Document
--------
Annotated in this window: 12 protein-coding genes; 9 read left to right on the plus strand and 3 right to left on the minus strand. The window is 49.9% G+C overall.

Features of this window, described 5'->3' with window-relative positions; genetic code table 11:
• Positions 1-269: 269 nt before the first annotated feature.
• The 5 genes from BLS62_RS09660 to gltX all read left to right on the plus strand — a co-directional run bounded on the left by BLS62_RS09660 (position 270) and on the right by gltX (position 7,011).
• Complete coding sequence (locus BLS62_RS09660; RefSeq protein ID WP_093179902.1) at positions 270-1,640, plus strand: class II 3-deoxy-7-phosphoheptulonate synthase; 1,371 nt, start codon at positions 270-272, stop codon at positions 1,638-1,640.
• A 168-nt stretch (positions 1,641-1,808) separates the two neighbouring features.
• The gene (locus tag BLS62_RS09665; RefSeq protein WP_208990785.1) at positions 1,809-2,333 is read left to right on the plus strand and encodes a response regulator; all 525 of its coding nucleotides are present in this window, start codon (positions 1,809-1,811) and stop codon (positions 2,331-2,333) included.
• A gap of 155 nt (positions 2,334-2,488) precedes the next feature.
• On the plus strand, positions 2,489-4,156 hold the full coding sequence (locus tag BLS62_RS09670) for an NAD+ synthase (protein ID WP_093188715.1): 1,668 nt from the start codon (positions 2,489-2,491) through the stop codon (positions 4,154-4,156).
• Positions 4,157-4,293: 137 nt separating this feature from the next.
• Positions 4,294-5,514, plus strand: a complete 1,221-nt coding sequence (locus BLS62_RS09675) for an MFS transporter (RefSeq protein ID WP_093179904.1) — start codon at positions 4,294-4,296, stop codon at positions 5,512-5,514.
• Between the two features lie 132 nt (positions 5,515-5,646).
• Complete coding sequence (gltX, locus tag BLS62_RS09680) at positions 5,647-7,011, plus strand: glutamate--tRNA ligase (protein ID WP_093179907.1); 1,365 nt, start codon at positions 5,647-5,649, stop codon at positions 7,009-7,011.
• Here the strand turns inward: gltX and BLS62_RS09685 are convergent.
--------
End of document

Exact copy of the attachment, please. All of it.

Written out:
Annotated in this window: 12 protein-coding genes; 9 read left to right on the plus strand and 3 right to left on the minus strand. The window is 49.9% G+C overall.

Features of this window, described 5'->3' with window-relative positions; genetic code table 11:
• Positions 1-269: 269 nt before the first annotated feature.
• The 5 genes from BLS62_RS09660 to gltX all read left to right on the plus strand — a co-directional run bounded on the left by BLS62_RS09660 (position 270) and on the right by gltX (position 7,011).
• Complete coding sequence (locus BLS62_RS09660; RefSeq protein ID WP_093179902.1) at positions 270-1,640, plus strand: class II 3-deoxy-7-phosphoheptulonate synthase; 1,371 nt, start codon at positions 270-272, stop codon at positions 1,638-1,640.
• A 168-nt stretch (positions 1,641-1,808) separates the two neighbouring features.
• The gene (locus tag BLS62_RS09665; RefSeq protein WP_208990785.1) at positions 1,809-2,333 is read left to right on the plus strand and encodes a response regulator; all 525 of its coding nucleotides are present in this window, start codon (positions 1,809-1,811) and stop codon (positions 2,331-2,333) included.
• A gap of 155 nt (positions 2,334-2,488) precedes the next feature.
• On the plus strand, positions 2,489-4,156 hold the full coding sequence (locus tag BLS62_RS09670) for an NAD+ synthase (protein ID WP_093188715.1): 1,668 nt from the start codon (positions 2,489-2,491) through the stop codon (positions 4,154-4,156).
• Positions 4,157-4,293: 137 nt separating this feature from the next.
• Positions 4,294-5,514, plus strand: a complete 1,221-nt coding sequence (locus BLS62_RS09675) for an MFS transporter (RefSeq protein ID WP_093179904.1) — start codon at positions 4,294-4,296, stop codon at positions 5,512-5,514.
• Between the two features lie 132 nt (positions 5,515-5,646).
• Complete coding sequence (gltX, locus tag BLS62_RS09680) at positions 5,647-7,011, plus strand: glutamate--tRNA ligase (protein ID WP_093179907.1); 1,365 nt, start codon at positions 5,647-5,649, stop codon at positions 7,009-7,011.
• Here the strand turns inward: gltX and BLS62_RS09685 are convergent.